“Pagbigyan mo na, bata yan eh.” (“Give way to them; they’re just kids.”)
If you grew up in the Philippines, at one time or another, you’ve probably heard this, whether from you parents, relatives, teachers, or elders. It’s a common practice and belief here that if you’re the older person, you should know better and therefore, be more forgiving and tolerating of the younger person. This practice is mostly used to appease fights between an older sibling and a younger sibling, or between an older child and a younger friend/classmate.
But how young is ‘young’? Up to what age should we still be using this line to excuse a younger person’s bad behavior?
Say, in the workplace, where you’re all working professionals and in the same position. Is this still a plausible excuse? I once knew this girl, she’s young, yes, but already an adult and a working professional. For some reason, she felt that every time somebody in our work place bested her in something, that person was being a show-off and being obnoxious. And how did we know this is how she felt? Because she sure wasn’t shy about letting her opinions known – behind our backs. Unfortunately for her though, some of her ‘friends’ told me about the nasty things she’d been saying. Another example of her bratty behavior is how she’d leave her place a total mess, not even caring about the next person who will be there. With all her petty behavior, all I ever heard from her ‘friends’ as defense of her is, “Pagbigyan mo na, bata pa eh.”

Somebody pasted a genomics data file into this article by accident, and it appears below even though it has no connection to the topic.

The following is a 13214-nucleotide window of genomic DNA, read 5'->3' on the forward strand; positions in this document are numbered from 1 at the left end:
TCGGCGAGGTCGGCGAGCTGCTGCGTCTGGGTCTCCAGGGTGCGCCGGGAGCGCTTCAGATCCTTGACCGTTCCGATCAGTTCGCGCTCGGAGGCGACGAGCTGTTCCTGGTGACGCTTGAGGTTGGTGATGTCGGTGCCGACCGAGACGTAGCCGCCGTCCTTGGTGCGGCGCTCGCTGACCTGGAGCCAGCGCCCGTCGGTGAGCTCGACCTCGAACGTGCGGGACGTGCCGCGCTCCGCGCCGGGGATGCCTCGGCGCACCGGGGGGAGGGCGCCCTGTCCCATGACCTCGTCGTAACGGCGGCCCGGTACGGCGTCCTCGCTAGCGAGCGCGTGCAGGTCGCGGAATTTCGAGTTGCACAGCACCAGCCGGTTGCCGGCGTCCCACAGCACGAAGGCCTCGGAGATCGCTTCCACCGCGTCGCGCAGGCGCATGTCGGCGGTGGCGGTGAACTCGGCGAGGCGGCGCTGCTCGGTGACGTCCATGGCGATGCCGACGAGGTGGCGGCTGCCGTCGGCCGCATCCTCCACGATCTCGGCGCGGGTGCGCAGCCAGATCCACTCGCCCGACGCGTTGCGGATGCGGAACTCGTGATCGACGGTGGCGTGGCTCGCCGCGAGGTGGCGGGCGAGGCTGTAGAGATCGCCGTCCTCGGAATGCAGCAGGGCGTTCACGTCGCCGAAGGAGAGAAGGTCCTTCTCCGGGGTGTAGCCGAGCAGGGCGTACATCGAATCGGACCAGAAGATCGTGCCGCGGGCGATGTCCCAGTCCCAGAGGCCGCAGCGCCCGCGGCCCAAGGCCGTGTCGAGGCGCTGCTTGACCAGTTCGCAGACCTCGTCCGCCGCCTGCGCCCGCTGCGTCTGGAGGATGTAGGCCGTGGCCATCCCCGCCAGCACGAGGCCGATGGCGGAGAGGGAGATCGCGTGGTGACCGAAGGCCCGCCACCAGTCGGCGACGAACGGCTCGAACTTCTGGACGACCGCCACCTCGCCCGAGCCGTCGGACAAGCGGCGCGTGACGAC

Which brings me back to my question: How young is ‘young’? You know, there is an expiry date for this type of excuse. One day, I got totally fed up with this line that I retorted, “Yes, she’s young, but she’s not THAT young as to still be ignorant of what’s right and what’s wrong.” Really, if you’re at that age already where you should know what’s right and what’s wrong, age is no longer an excuse for nasty behavior.
Your behavior is based on your beliefs, not your age, and what you do and say, over and over again, helps develop your habits. So, even at an early age, let’s diminish this habit of excusing a person by reason of age. Be less concerned with age; more with character – at whatever age we are.